Smell the Coffee: Conversing on a train
CHARLESTON, W.Va. -- While out of town recently, I was on a train seated across from two brothers from Massachusetts. One manages a Lowe's store somewhere in the Boston area.
"There's this guy who comes into my store all the time, at least once a week," said one of the brothers. "Following right behind him every time is this big, white goose. It trails along after him wherever he goes."
"That's allowed?" I asked.
"We have a sign posted outside. 'No dogs.' But nothing on geese," said the man, who paused before adding, "His name is Willard."
"And it just walks around loose?"
"The goose is loose," said the man, without even a hint of a smile. "But not always. Sometimes, when Willard is having a bad day, he'll be on a leash."
"Geese can have bad days?" I asked.
"Wonder what constitutes a bad day for a goose?"
"Being on a leash," said the main.
After the brothers left, I started talking with a couple from Chicago. As soon as they heard what state I was from, the husband got all excited. Turns out his job is one where he travels all over the country. Two or three times a year, he has to stay overnight in the Beckley area.
"Every time I'm there," he said, "I go to Giovanni's restaurant. Love that place. Been all over the country, but that's my favorite."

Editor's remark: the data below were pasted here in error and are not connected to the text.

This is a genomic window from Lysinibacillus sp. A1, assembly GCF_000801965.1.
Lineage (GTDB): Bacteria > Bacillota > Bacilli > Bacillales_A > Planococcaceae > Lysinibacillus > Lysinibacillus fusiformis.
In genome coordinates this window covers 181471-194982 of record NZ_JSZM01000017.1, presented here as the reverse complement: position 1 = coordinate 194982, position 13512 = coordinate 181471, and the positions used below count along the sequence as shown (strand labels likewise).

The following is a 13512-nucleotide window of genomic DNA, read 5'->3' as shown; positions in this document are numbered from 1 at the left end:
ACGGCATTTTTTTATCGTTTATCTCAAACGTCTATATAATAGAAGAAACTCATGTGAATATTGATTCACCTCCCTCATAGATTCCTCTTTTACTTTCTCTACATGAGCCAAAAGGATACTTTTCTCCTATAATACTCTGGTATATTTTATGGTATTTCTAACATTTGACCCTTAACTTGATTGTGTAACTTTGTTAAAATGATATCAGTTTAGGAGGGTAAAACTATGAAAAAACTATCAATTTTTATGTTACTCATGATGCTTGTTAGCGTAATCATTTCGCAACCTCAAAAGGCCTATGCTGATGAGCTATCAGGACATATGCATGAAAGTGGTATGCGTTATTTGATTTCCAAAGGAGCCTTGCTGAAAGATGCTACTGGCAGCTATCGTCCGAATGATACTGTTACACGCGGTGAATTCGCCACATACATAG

"The food is that good?" I asked.
"It's good enough," he said. "But look at me. It's not like I'm George Clooney, you know? I've never been memorable. Just a quiet, old guy. Someone nobody would notice. I'd just go in, eat my dinner, and leave.
"But one time, I left my ball cap there. Didn't think anything about it when I realized later that it was gone. Oh well. Just another hat. But about six months down the road, I'm back in Beckley and I walk into Giovanni's and the waiter smiles when he sees me, goes in the back and gets my ball cap.
"Your whole state is like that," he said. "Thinking of retiring there some day. Good people."
And we don't leash our geese.
Reach Karin Fuller via email at firstname.lastname@example.org.